As Bill Kovach and Tom Rosenstiel (2007) describe in The Elements of Journalism, the first task of the news journalist is “to verify what information is reliable and then order it so people can grasp it efficiently.” For data journalists especially those working in television or radio—this means that the numbers they came to love do not necessarily have a place in the final production.
Obviously you should be precise while doing data analysis. But in order to keep your story “efficiently graspable,” there needs to be a limit on precision for example, the number of decimals used in the final publication. Using “4 out of 10 people” is probably better than “41.8612%.” In my experience the right amount of precision is pretty close to the precision you would use when talking about your story to non-data-nerd friends on a Saturday afternoon.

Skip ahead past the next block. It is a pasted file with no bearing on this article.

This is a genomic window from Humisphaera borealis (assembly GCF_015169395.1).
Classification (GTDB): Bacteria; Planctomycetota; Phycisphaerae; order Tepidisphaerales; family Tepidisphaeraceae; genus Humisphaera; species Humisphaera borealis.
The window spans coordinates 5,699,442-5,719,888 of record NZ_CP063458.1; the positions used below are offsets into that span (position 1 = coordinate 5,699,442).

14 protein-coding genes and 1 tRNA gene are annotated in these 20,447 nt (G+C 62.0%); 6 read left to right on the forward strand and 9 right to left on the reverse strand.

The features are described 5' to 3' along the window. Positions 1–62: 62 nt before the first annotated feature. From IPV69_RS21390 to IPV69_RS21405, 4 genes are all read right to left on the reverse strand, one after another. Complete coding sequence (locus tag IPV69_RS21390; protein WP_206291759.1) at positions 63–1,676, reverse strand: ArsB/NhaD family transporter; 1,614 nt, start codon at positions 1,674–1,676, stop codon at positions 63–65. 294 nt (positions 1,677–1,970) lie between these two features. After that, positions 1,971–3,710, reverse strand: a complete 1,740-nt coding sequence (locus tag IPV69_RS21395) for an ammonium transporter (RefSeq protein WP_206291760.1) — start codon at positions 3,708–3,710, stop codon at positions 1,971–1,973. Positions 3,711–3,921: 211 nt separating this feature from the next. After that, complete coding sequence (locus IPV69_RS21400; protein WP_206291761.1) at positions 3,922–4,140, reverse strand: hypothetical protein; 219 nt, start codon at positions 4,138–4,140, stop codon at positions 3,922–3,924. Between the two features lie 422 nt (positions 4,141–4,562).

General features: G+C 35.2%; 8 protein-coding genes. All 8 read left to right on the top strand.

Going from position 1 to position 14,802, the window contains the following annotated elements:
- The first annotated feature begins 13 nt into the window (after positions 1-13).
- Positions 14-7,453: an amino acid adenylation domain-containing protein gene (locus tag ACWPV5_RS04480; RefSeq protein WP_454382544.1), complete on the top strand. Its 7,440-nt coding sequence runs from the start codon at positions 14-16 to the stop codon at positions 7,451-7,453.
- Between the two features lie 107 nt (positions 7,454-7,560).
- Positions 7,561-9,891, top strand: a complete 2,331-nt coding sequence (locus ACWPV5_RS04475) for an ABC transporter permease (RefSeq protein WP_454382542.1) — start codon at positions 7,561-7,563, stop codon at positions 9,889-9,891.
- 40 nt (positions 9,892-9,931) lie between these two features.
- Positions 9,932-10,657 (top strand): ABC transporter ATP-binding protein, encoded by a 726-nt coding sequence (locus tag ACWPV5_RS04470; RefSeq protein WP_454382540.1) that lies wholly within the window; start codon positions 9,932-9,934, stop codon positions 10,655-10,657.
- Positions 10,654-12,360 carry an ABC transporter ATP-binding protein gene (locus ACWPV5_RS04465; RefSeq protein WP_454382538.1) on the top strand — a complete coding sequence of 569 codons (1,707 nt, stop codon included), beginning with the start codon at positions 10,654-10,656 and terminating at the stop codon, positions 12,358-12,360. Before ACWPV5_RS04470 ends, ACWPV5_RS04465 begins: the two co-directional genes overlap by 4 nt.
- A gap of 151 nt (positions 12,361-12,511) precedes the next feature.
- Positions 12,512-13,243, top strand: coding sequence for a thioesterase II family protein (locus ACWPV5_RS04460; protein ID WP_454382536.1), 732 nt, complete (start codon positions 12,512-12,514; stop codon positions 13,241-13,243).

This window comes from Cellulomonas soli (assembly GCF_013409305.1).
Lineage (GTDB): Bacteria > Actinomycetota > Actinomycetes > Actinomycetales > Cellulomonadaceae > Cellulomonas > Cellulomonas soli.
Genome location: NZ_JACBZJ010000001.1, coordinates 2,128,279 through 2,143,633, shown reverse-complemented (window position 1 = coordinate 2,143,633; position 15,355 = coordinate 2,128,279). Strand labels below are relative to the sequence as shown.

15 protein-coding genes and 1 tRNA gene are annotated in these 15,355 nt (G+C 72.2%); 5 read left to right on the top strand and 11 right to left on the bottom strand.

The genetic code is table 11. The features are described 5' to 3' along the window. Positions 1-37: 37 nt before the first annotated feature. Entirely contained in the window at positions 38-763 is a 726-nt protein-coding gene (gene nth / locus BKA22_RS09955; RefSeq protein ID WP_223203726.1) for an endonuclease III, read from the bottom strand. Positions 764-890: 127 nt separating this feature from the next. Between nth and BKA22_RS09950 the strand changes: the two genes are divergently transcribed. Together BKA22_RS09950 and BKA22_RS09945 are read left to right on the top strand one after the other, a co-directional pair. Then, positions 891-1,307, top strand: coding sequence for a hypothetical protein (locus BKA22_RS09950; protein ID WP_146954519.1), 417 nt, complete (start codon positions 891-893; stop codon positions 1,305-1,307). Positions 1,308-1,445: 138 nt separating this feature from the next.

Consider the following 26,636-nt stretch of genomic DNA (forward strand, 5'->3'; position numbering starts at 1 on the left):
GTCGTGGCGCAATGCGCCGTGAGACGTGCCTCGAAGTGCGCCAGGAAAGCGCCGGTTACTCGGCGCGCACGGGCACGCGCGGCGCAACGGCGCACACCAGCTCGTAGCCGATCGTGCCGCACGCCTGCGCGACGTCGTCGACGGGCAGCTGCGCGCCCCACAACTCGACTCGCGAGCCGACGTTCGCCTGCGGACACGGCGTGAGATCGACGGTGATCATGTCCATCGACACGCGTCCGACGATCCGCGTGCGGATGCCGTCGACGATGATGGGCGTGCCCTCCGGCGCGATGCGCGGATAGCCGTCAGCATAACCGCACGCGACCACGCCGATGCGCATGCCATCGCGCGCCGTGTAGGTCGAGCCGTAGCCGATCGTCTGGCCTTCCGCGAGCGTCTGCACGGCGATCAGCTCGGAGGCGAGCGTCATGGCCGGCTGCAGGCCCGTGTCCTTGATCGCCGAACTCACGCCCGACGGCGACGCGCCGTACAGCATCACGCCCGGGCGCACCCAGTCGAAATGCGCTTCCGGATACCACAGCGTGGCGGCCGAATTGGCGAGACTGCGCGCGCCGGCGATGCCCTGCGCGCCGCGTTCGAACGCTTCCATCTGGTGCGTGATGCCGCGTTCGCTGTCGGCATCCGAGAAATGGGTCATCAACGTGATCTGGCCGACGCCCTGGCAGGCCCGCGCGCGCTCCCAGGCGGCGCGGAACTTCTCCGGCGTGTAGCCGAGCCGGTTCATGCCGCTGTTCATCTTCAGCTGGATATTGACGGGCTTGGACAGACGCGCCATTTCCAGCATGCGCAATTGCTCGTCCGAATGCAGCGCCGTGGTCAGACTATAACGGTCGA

Unless your audience needs to know about the methods and tools used to be able to grasp the story, you should probably save the nerd goodies for the methodology. Because when your audience is reading, listening or watching your data-driven production they should be thinking about the story, not the data, analysis or technology that keep the story afloat. This means that the best data journalism might hardly be recognizable as such—making data journalism an invisible craft. As long as this invisibility facilitates the story, making your journalism more “efficient to grasp,” it’s all for the better. After all, journalism creates different maps for citizens to navigate society with, so we should make sure our maps are readable for all and read by many.
Radio and Television